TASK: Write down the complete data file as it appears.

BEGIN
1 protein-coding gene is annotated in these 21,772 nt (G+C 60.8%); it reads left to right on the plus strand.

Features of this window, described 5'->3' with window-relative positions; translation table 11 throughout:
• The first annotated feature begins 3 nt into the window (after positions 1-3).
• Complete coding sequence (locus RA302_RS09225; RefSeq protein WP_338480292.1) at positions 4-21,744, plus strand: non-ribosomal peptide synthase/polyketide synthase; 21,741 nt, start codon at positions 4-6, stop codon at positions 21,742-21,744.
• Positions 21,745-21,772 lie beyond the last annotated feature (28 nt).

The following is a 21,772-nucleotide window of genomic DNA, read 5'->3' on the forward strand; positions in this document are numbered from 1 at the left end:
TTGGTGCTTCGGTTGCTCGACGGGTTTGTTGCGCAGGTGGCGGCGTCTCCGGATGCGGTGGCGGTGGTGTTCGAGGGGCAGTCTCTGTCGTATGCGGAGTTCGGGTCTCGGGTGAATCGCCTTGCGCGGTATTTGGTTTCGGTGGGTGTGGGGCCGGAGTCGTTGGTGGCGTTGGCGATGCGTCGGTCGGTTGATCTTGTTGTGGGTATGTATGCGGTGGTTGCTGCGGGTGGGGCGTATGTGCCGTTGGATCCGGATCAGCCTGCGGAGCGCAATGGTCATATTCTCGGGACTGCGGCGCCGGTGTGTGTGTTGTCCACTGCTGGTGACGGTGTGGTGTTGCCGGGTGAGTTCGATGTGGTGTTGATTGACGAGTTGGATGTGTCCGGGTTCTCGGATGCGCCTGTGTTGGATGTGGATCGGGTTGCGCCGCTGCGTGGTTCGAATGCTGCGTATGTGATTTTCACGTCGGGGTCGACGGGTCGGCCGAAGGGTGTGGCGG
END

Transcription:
1 protein-coding gene is annotated in these 21,772 nt (G+C 60.8%); it reads left to right on the plus strand.

Features of this window, described 5'->3' with window-relative positions; translation table 11 throughout:
• The first annotated feature begins 3 nt into the window (after positions 1-3).
• Complete coding sequence (locus RA302_RS09225; RefSeq protein WP_338480292.1) at positions 4-21,744, plus strand: non-ribosomal peptide synthase/polyketide synthase; 21,741 nt, start codon at positions 4-6, stop codon at positions 21,742-21,744.
• Positions 21,745-21,772 lie beyond the last annotated feature (28 nt).

The following is a 21,772-nucleotide window of genomic DNA, read 5'->3' on the forward strand; positions in this document are numbered from 1 at the left end:
TTGGTGCTTCGGTTGCTCGACGGGTTTGTTGCGCAGGTGGCGGCGTCTCCGGATGCGGTGGCGGTGGTGTTCGAGGGGCAGTCTCTGTCGTATGCGGAGTTCGGGTCTCGGGTGAATCGCCTTGCGCGGTATTTGGTTTCGGTGGGTGTGGGGCCGGAGTCGTTGGTGGCGTTGGCGATGCGTCGGTCGGTTGATCTTGTTGTGGGTATGTATGCGGTGGTTGCTGCGGGTGGGGCGTATGTGCCGTTGGATCCGGATCAGCCTGCGGAGCGCAATGGTCATATTCTCGGGACTGCGGCGCCGGTGTGTGTGTTGTCCACTGCTGGTGACGGTGTGGTGTTGCCGGGTGAGTTCGATGTGGTGTTGATTGACGAGTTGGATGTGTCCGGGTTCTCGGATGCGCCTGTGTTGGATGTGGATCGGGTTGCGCCGCTGCGTGGTTCGAATGCTGCGTATGTGATTTTCACGTCGGGGTCGACGGGTCGGCCGAAGGGTGTGGCGG